John Paul II, returning to his beginnings, often referred to a sign: that of the baptismal font, to which he himself gave special veneration in the Church of Wadowice. In 1979, during his first pilgrimage in Poland he stated: “In this baptismal font, on 20 June 1920, I was given the grace to become a son of God, together with faith in my Redeemer, and I was welcomed into the community of the Church. I have already solemnly kissed this baptismal font in the year of the millennium of the Baptism of Poland, when I was Archbishop of Kraków. I kissed it again on the fiftieth anniversary of my baptism, when I was a Cardinal, and today I kiss this baptismal font for the third time, as I come from Rome as the Successor of Saint Peter” (Wadowice, 7 June 1979). It seems that in these words of John Paul II is contained the key to understanding the consistency of his faith, the radicalism of his Christian life and the desire for sanctity that he continuously manifested. Here is the profound awareness of divine grace, the unconditional love of God for man, that by means of water and the Holy Spirit places the Catechumen among the multitude of his children, who are redeemed by the Blood of Christ. The way of an authentically Christian life equals faithfulness to the promises of holy Baptism. The watchword of this pilgrimage: “Stand firm in your faith”, finds in this place its concrete dimension that can be expressed with the exhortation: “Stand firm in the observance of your baptismal promises.” A witness of just such a faith – of whom this place speaks in a very special way – is the Servant of God John Paul II.

My great Predecessor indicated the Basilica of Wadowice, his home parish, as a place of particular importance for the development of his spiritual life and the priestly vocation that was manifesting itself within him. He once stated: “In this church I made my first Confession and received my first Holy Communion. Here I was an altar boy. Here I gave thanks to God for the gift of the priesthood and, as Archbishop of Kraków, I celebrated the twenty-fifth anniversary of my ordination to the priesthood. God alone, the giver of every grace, knows what goodness and what manifold graces I received from this church and from this parish community. To him, the Triune God, I give glory today at the doors of this church” (Wadowice, 16 June 1999). The church is a sign of the communion of believers united by the presence of God who dwells in their midst. This community is the Church Pope John Paul II loved. His love for the Church was born in the parish of Wadowice. In it he experienced the sacramental life, evangelization and the formation of a mature faith. For this reason, as a priest, as a bishop and as Pope, he treated parochial communities with such great care. In the spirit of that same solicitude, during the visit ad limina Apostolorum, I asked the Polish Bishops to do everything possible to ensure that the Polish parish would truly be an “ecclesial community” and a “family of the Church”.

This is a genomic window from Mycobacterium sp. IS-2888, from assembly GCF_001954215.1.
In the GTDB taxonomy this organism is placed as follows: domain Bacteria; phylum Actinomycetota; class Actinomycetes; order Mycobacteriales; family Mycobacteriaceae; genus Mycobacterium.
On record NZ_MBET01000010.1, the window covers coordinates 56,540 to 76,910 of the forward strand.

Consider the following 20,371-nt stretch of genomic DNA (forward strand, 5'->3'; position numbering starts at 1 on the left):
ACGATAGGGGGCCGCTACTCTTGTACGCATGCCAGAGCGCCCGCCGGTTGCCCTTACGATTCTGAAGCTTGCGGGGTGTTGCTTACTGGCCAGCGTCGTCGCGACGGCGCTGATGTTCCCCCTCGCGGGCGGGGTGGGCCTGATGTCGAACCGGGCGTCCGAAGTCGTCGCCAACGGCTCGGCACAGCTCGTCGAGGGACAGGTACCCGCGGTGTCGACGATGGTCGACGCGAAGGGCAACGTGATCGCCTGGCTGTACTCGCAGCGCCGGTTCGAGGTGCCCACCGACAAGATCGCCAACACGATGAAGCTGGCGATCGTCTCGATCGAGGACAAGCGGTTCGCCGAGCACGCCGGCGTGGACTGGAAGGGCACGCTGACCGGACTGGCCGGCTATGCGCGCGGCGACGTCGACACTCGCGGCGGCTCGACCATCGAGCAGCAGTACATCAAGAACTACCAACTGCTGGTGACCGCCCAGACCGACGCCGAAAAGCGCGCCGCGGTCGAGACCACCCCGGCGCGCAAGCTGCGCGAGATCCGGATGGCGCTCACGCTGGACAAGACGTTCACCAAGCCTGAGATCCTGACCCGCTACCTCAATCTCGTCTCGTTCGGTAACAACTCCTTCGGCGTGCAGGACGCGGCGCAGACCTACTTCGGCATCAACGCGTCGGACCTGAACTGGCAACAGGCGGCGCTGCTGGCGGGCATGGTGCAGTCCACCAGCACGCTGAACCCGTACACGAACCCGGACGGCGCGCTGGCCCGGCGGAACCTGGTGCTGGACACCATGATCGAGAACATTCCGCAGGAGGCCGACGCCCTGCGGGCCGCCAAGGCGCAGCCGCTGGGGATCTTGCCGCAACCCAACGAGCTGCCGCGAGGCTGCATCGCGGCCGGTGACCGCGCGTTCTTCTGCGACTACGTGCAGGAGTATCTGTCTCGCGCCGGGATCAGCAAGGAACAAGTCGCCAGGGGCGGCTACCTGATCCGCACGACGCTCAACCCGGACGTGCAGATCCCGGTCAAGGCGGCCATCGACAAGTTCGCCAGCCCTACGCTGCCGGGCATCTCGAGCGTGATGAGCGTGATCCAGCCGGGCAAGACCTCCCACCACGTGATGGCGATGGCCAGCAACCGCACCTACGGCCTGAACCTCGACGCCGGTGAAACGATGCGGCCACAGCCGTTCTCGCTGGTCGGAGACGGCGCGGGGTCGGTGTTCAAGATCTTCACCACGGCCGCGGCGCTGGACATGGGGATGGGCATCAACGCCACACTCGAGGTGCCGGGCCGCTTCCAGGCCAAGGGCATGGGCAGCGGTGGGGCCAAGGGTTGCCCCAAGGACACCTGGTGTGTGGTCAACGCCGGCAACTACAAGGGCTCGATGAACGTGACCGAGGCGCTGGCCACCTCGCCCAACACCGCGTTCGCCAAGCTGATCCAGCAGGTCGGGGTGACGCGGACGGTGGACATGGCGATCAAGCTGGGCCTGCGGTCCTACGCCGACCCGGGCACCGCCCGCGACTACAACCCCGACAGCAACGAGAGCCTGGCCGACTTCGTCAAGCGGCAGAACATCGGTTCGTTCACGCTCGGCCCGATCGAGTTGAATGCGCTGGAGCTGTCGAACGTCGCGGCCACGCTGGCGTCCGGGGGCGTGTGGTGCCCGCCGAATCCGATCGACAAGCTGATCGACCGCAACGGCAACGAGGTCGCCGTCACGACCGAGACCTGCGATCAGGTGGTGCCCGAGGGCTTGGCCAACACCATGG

In conclusion, let me recall once again a characteristic of the faith and spirituality of John Paul II, which is united to this place. He himself remembered many times the deep attachment of the inhabitants of Wadowice to the local image of Our Lady of Perpetual Help and the custom of daily prayer in front of her by the school children. This memory helps us arrive at the source of the conviction that nourished John Paul II – the conviction regarding the exceptional place that the Mother of God had in his life, a conviction that he himself, filled with devotion, expressed in the motto “Totus tuus”. Until the last moments of his earthly pilgrimage he remained faithful to this dedication.

In the spirit of this devotion, before this image I wish to give thanks to God for the Pontificate of John Paul II and, like him, I ask that Our Lady watch over the Church which by the will of God has been entrusted to me to guide. I also ask all of you, dear brothers and sisters, to pray for me just as you prayed for your great fellow countryman. From the depths of my heart, I bless all of you present here today and all those who come to Wadowice to draw from the font of the spirit of faith of John Paul II.